Gag orders on the media have to go
It’s not only draconian, but also goes against the principles of the defamation law and free speechUpdated: May 01, 2019 08:40 IST
During this election season, a controversy arose when a trial court in Bengaluru issued an ex parte injunction at the behest of Tejaswi Surya, a BJP Lok Sabha candidate. The order required 49 named media houses to desist from publishing “malicious, defamatory, or derogatory” material about the politician. The order was passed in the wake of various #MeToo allegations surfacing about Surya, which the court found suspicious, as they coincided with the start of the election season.
While the order of the trial court was set aside within two weeks by the High Court of Karnataka on April 12, its conduct in this case was not a one-off. Increasingly, trial courts across the country have been seen to grant similarly worded injunctions on the very first day of hearing, before the other side is present. On being shown some articles or newspaper reports, these courts pass a sweeping order restraining named (or unnamed) entities from publishing “defamatory” material against the plaintiff, until further orders.
There are many things that are wrong with orders of this kind. The first is the very manner in which they are framed. According to the civil law of defamation, a statement is “defamatory” if it lowers the reputation of the plaintiff. However, that does not mean that the offence of defamation is automatically completed. A defendant has numerous defences available — for example, she could argue that her statement was true, or that it was a fair comment. If any of these defences succeeds, then for obvious reasons, there shall be no liability, even though the statement was defamatory.
Therefore, when a court passes an injunction preventing anyone from making a “defamatory” statement, what does that mean? Read literally, it would prohibit any statement that lowered the reputation of the plaintiff, even if that statement was true or a fair comment. This would effectively mean a blanket shut down of all discourse that is not complimentary or neutral towards an individual — something that has far-reaching consequences, especially where politicians or other powerful public figures are concerned. It also has the bizarre effect of prohibiting people from making statements even though such statements do not constitute any offence in the eyes of law.
Another way of reading such orders is that they prohibit people from committing the offence of defamation. However, that would make them self-contradictory and self-defeating. It would also betray a misunderstanding of the basic principles of tort law, and of the civil offence of defamation: the appropriate civil remedy, in case defamation is established, is that of compensation. Unlike criminal law, for example, which also expresses a moral disapprobation of the crime (apart from penalising it), tort law simply sets a price upon certain activities: defame if you wish to, just be ready to pay the price for it.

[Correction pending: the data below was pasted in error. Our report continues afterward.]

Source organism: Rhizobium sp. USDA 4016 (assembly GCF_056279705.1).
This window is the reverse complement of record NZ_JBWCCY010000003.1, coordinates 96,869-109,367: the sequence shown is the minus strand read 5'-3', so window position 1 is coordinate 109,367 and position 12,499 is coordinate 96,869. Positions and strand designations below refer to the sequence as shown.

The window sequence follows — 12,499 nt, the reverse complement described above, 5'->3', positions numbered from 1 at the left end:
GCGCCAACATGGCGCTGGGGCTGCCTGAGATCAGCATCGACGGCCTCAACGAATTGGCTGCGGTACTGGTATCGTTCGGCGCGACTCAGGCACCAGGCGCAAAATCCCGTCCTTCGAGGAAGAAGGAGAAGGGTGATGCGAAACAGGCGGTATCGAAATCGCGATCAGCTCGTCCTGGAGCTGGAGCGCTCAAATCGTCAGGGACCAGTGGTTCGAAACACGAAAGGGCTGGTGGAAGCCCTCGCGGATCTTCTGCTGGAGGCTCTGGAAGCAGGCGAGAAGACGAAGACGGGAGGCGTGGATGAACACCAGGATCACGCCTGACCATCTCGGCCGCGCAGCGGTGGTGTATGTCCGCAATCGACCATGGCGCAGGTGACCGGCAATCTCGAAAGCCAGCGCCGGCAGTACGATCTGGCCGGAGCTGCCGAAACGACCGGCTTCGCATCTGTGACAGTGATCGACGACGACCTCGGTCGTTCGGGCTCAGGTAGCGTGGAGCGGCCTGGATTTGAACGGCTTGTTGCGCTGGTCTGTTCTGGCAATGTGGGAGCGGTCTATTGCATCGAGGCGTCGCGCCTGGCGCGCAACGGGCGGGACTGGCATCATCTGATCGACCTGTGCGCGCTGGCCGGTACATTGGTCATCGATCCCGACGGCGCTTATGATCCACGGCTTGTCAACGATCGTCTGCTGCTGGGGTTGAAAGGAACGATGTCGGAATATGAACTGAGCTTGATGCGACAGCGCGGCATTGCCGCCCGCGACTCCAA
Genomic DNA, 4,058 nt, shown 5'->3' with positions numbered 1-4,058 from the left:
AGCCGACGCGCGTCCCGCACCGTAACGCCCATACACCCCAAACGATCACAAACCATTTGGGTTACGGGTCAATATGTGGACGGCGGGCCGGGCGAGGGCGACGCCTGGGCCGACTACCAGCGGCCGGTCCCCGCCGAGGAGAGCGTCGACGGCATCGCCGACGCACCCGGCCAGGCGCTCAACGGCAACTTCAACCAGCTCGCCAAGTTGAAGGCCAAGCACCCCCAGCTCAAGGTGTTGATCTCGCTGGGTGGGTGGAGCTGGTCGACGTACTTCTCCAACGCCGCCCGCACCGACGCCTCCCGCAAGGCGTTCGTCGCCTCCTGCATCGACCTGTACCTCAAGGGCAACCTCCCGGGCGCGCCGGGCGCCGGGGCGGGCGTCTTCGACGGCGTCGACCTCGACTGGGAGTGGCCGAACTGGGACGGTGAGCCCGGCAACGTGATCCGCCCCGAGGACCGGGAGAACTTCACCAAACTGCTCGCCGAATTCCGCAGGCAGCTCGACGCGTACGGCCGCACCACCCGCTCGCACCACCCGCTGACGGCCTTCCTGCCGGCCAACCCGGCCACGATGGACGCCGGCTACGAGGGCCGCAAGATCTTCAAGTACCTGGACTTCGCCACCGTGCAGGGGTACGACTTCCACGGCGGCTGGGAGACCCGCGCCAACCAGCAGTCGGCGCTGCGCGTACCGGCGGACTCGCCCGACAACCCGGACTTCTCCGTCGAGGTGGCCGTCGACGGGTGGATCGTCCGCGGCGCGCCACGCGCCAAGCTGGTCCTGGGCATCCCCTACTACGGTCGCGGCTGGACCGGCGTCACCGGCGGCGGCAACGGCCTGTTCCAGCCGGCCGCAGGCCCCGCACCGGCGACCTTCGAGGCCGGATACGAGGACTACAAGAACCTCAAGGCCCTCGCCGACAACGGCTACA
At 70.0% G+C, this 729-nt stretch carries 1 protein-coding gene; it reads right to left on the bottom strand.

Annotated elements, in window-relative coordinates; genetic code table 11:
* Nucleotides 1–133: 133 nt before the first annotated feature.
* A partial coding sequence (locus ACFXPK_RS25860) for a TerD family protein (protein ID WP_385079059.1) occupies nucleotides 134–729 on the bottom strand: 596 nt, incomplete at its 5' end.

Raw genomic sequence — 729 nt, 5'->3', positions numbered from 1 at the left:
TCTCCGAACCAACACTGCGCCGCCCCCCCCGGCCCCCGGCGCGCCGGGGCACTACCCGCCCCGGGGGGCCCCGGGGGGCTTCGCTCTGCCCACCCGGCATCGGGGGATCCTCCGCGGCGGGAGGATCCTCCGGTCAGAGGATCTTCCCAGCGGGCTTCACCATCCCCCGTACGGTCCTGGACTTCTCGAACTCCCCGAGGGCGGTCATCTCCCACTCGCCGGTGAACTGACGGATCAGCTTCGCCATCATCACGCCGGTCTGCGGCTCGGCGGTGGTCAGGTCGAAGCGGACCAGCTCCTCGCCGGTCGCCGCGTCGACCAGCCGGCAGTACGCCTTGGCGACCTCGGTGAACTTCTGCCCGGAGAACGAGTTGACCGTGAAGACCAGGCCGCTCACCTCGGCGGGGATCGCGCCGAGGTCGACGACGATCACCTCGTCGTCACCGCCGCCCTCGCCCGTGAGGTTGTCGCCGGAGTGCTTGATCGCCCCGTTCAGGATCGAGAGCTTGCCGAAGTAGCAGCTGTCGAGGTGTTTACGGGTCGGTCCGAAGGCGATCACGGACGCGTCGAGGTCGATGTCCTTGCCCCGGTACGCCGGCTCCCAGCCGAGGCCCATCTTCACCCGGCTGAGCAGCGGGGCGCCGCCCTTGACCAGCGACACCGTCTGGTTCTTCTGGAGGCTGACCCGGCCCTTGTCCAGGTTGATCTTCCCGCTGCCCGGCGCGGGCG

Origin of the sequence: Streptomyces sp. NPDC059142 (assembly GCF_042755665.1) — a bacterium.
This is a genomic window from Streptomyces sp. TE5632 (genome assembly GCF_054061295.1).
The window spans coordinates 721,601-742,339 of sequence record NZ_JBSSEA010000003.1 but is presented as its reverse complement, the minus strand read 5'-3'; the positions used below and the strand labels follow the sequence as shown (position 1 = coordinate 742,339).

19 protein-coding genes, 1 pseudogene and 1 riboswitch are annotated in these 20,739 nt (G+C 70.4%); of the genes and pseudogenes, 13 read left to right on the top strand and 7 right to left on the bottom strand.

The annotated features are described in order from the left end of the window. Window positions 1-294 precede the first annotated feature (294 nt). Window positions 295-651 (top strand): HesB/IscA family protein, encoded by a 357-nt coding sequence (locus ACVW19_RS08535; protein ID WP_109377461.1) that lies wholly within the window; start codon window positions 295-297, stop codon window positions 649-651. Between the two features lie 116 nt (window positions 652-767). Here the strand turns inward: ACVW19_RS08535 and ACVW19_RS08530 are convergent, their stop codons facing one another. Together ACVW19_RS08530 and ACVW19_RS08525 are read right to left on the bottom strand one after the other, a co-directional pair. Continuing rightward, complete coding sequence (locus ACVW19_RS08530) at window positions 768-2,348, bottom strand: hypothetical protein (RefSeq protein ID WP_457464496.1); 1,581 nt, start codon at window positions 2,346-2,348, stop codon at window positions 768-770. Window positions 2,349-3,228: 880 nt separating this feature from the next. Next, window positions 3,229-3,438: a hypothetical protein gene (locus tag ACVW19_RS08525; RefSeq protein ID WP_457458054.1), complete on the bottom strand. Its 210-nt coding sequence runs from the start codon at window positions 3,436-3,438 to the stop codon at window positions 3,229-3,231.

This brings us to the second important problem underlying orders of the kind that the Bangalore trial court passed in Surya’s case. Because of the civil nature of the offence, injunctions in defamation cases are supposed to be issued only in the rarest of rare cases. Defamation law strikes the balance between the freedom of expression and the right to reputation in the legal remedy of compensation, in case defamation is proved at trial. For this reason, an injunction is to be granted only if, at any stage, it becomes abundantly clear that even prima facie, the defendant has no case at all — that in no conceivable circumstances could the statement be true, or a fair comment, or fall within other available defences. As long as the defendant pleads a defence, the court is meant to let the trial continue, and not stifle expression in the meantime. This is the accepted position in common law, and was affirmed in 2011 by Justice Ravindra Bhat of the Delhi High Court, in a lawsuit brought by the Tatas against Greenpeace.
Consequently, wide-ranging trial court orders prohibiting the media (and others) from making “defamatory” statements (especially about public figures) are not only draconian, but also go against well established principles of defamation law and free speech. The Karnataka High Court’s order in Surya’s case is welcome, but the problem is systemic, and needs to be tackled at the level of the trial courts, ensuring a fair and uniform application of the law.
Gautam Bhatia is an advocate in the Supreme Court
The views expressed are personal